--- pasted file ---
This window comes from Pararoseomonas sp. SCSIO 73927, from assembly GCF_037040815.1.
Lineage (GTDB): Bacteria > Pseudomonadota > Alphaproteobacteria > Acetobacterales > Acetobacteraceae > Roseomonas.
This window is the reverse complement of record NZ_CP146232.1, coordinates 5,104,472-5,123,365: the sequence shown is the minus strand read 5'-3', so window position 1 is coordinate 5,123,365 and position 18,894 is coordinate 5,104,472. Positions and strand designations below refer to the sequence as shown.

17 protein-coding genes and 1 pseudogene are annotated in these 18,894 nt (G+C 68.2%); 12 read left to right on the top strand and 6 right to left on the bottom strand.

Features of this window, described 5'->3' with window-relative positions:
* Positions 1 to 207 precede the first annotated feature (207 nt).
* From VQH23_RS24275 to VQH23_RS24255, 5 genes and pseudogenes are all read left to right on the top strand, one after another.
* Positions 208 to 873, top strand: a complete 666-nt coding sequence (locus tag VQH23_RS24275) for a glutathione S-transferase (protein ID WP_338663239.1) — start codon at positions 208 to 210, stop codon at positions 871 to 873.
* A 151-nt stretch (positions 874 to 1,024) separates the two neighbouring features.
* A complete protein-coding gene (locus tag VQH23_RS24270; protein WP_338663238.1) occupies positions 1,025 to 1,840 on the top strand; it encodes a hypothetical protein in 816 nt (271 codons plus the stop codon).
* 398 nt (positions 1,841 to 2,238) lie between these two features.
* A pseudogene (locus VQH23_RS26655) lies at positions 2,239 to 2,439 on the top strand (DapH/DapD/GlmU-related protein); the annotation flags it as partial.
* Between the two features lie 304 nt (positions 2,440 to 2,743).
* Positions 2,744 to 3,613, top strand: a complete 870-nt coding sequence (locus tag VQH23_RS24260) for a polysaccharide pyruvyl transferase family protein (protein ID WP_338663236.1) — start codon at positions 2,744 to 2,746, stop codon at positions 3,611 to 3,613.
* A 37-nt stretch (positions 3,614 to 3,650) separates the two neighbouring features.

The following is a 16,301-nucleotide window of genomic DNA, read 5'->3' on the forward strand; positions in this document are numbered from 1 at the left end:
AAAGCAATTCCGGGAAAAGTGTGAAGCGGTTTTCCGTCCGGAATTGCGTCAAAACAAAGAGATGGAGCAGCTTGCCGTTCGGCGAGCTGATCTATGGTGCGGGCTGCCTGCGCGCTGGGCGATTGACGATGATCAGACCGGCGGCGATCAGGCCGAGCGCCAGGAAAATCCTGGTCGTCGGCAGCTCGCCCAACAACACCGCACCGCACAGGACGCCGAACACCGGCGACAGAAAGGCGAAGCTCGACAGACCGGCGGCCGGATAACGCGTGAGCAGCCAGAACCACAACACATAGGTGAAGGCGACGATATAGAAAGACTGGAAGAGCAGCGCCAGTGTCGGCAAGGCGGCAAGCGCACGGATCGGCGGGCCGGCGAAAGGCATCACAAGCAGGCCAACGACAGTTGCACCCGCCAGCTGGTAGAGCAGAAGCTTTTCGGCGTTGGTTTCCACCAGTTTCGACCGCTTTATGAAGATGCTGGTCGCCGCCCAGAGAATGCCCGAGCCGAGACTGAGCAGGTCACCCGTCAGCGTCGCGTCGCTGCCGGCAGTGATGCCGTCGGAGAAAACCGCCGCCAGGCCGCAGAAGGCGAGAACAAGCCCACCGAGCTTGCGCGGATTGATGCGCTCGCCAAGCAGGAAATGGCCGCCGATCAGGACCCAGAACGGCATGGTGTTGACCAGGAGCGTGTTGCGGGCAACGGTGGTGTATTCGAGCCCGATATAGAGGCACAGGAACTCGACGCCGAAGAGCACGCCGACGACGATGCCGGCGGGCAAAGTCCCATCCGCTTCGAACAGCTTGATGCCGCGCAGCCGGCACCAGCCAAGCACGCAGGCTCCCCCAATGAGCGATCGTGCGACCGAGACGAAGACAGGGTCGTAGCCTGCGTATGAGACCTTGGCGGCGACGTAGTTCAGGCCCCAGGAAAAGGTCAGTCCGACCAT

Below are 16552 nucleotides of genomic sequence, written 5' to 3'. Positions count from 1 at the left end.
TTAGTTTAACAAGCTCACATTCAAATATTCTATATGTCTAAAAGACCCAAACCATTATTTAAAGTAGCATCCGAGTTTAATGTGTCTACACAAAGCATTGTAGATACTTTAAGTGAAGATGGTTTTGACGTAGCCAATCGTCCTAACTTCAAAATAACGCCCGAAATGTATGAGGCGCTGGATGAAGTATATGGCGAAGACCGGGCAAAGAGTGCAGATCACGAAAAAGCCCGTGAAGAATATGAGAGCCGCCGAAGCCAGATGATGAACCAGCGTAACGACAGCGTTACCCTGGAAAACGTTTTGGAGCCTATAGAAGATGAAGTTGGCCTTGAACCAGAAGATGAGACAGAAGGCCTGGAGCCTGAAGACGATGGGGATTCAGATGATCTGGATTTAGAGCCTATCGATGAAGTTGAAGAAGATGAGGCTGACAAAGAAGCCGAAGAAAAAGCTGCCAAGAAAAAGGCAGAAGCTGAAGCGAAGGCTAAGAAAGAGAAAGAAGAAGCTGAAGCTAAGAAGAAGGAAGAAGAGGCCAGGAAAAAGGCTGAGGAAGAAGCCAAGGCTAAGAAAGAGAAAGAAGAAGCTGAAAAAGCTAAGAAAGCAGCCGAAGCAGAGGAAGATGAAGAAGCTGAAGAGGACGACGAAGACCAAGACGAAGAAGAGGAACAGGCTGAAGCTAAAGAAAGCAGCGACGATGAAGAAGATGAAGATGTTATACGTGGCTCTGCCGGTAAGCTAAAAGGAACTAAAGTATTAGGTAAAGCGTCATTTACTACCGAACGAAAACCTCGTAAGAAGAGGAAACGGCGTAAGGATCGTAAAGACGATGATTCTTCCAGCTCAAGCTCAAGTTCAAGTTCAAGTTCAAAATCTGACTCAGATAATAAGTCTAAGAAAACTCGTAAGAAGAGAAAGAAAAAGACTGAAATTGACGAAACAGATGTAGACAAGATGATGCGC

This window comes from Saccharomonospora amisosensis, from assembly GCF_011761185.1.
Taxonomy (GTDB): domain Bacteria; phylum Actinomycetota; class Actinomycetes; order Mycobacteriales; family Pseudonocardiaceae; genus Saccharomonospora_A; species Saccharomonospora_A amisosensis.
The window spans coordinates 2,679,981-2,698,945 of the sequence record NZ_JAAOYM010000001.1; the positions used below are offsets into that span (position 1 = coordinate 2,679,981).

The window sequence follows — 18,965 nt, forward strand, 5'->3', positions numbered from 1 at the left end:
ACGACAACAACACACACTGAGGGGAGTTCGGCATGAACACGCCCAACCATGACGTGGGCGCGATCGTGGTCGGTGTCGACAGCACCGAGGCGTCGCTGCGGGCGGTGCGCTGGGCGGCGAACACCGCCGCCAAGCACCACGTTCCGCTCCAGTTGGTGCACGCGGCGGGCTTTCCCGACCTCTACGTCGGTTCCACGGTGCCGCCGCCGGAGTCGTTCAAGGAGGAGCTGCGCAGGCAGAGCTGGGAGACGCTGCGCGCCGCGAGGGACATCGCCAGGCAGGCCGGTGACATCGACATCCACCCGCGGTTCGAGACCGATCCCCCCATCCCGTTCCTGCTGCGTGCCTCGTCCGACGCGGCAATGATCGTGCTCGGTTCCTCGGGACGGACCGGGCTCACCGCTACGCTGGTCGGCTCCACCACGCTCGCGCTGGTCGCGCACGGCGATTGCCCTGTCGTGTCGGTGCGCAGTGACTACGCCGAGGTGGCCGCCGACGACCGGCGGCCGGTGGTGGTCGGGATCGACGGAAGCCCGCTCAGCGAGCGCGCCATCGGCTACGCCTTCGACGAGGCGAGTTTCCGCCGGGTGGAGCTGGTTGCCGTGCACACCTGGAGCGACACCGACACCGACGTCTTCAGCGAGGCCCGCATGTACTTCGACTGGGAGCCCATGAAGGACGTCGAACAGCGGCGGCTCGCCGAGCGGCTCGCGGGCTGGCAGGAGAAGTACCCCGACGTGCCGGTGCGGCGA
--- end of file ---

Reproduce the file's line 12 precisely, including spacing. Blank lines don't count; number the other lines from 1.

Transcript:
* A pseudogene (locus VQH23_RS26655) lies at positions 2,239 to 2,439 on the top strand (DapH/DapD/GlmU-related protein); the annotation flags it as partial.